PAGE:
Pebble Number Twenty-Seven: Being in attention is not the same as standing at attention

January 27, 2014

Kitchen-Talks-Japanese-Tea-Ceremony-4

For almost an hour we walled in time until there were no more minutes or seconds. We were left with the hiss of air in and out of our lungs and the buzzing of electricity that is created when humans are in connection. Boundaries between beings become supple when so little space exists between us.

A Japanese Tea Ceremony is an act of art and grace. It is about slow steps performed with precision in an audience of love and appreciation. Our tea masters were an act of polarity. One was a young, agile, and budding servant who glided smoothly across the floor, while the other was much older and less flexible. Her body moved in short spurts as she pushed herself across the mat to bring us our bowls, yet the stillness of her bow commanded our attention.

Aren’t we all oscillating between these places? At times we writhe, twist, and bend into our experiences unencumbered. Our limbs move in sequence as if the dance lives within our bones and we are one with all creation. Then, at other times, we must be still if we want to stay in rhythm — our bodies fight against the choreography as age, will, and the subtleties of gravity take over.

There is precision even in stillness. The art is to remain in slight motion so that no space becomes weary. Either the breath expands the abdomen, massaging lymph and sinew or it contracts, pulling muscles back into alignment as we exhale all we no longer need.

Tea itself is an art of what is needed. We need communion with others. We need the simple act of being in attention. This is not standing at attention like rigid soldier frozen in perpetual salute. Being in attention is different. It is the act of sharing a mindful moments with others. It is the art of watching with one set of eyes as the ladle slides down between the thumb and forefinger until it rests in just the right place. It is the sound of the whisk swishing inside the bowl as the green powder blends into the hot water and then foams with agitation until it is brilliant and beautiful.   It is the feel of all eyes on your face as you sip the hot thick liquid resting against your lips that bursts into a thousand flavors in your mouth.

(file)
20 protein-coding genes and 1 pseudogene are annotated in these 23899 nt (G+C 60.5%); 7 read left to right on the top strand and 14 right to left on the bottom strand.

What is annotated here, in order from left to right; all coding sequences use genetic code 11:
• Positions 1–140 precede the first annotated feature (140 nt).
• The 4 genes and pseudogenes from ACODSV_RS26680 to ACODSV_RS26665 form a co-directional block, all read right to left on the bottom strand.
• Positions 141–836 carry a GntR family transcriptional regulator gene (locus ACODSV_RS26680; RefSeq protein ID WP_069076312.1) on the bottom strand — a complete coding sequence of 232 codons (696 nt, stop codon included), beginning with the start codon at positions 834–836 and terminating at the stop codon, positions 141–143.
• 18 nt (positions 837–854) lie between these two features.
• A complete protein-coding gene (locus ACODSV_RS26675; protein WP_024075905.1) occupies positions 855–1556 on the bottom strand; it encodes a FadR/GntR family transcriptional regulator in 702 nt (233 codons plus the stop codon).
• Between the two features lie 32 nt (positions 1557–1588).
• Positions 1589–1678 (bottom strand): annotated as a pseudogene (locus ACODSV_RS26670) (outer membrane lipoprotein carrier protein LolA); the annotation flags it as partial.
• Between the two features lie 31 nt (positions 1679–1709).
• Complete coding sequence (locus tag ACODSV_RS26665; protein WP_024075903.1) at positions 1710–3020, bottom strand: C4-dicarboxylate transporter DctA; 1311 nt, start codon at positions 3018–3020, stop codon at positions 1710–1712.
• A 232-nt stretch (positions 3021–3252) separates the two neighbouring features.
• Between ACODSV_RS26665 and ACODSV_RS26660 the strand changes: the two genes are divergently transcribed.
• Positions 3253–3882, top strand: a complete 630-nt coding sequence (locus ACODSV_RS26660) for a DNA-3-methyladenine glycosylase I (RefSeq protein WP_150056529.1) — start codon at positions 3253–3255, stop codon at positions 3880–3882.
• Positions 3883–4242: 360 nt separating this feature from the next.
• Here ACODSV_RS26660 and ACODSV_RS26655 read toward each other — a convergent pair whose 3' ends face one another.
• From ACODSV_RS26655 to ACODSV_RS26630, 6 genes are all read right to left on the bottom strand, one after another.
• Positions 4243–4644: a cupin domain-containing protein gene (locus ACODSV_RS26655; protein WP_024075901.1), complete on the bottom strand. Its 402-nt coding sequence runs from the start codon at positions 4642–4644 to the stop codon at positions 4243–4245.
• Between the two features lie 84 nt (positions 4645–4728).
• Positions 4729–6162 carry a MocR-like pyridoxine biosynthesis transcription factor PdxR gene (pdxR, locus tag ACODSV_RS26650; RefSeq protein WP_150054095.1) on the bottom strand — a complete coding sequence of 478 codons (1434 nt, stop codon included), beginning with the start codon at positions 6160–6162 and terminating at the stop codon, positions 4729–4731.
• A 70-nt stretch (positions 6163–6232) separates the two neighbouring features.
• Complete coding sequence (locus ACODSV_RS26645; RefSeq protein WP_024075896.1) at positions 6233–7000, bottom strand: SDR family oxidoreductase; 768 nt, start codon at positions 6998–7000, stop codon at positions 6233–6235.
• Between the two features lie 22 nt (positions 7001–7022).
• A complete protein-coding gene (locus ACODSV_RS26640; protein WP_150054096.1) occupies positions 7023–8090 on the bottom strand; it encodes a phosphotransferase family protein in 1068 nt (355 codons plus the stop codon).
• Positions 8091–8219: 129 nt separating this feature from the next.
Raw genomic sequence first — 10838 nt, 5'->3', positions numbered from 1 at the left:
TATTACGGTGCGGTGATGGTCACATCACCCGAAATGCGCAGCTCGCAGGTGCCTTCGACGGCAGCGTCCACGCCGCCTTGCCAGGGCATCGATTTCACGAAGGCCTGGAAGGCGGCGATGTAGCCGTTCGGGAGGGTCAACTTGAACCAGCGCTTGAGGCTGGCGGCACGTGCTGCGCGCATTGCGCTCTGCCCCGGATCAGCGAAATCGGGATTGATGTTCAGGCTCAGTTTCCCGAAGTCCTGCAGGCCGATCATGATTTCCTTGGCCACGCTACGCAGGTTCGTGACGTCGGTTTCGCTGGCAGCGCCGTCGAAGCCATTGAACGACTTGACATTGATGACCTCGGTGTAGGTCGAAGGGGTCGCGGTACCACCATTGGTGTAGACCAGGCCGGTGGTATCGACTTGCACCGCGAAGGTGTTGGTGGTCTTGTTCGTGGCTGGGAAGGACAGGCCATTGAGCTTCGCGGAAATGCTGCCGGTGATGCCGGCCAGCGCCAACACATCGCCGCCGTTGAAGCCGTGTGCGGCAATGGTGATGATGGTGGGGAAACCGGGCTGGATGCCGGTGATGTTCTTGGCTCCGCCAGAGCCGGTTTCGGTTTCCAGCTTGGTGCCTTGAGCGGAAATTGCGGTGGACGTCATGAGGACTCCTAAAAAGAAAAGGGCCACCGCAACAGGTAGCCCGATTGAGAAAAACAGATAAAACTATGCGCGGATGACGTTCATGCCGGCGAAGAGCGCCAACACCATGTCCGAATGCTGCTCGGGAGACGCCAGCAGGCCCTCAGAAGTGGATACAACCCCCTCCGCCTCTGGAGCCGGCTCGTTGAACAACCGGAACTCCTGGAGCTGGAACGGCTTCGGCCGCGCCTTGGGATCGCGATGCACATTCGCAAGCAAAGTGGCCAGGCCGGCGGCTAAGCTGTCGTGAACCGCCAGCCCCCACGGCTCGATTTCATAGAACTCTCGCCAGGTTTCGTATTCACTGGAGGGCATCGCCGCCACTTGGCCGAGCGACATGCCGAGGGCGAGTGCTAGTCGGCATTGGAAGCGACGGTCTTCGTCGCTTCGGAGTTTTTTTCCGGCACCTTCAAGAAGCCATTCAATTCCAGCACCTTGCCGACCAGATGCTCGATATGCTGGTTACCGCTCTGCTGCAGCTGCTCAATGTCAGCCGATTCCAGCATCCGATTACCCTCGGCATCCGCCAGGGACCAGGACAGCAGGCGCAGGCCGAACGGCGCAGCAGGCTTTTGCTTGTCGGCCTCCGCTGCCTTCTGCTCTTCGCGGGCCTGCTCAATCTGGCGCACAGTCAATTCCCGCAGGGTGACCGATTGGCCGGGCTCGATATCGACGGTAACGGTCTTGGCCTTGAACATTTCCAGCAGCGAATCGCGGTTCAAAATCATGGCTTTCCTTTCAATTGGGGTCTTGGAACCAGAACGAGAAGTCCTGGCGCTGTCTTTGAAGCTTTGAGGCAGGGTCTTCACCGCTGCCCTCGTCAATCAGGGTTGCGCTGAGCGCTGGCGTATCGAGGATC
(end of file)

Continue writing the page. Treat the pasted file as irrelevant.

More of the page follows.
There is a buddhist term called Itai Doshin – many in body, one in mind. It is the idea that we can all be centered in an experience as if we were one being, perfectly attuned and at peace. As we sat in the circle together, we experienced Itai Doshin. It was something simple, whole, and good.

We all deserve moments like this. We all deserve times when we have the honor of experiencing something wonderfully sacred, where being in communion is a sacred act, and where silence is all that is required of us. What a joy to just BE without names or expectations. So much of our lives are spent being a role or label until we are the name tag pinned to our uniforms. We become a set of expectations, forgetting that we are so much more than that. We are spirit, love, and wonder that doesn’t conform to definitions.

 

Advertisements

2 thoughts on “Pebble Number Twenty-Seven: Being in attention is not the same as standing at attention

  1. I remember my first real Japanese tea ceremony. It was so beautiful and as you said “sacred.” In a world filled with text messages and Facebook comments, and cable television, we hold very few traditions as “sacred.” I remember that during my first tea ceremony, I looked around and for the first time in a long time, the group was all focused on the same purpose. This was a moment that was unfamiliar to each of us, but the newness was shared by all. Not only did we participate in a significant tradition, but we helped to keep it alive. Thanks for reminding me of this.

  2. I’m so glad that you’ve also been able to attend a tea ceremony too. They are absolutely wonderful! It’s nice to share sacred experiences with others, and to know of others who’ve shared them too.

Leave a Reply

Fill in your details below or click an icon to log in:

WordPress.com Logo

You are commenting using your WordPress.com account. Log Out / Change )

Twitter picture

You are commenting using your Twitter account. Log Out / Change )

Facebook photo

You are commenting using your Facebook account. Log Out / Change )

Google+ photo

You are commenting using your Google+ account. Log Out / Change )

Connecting to %s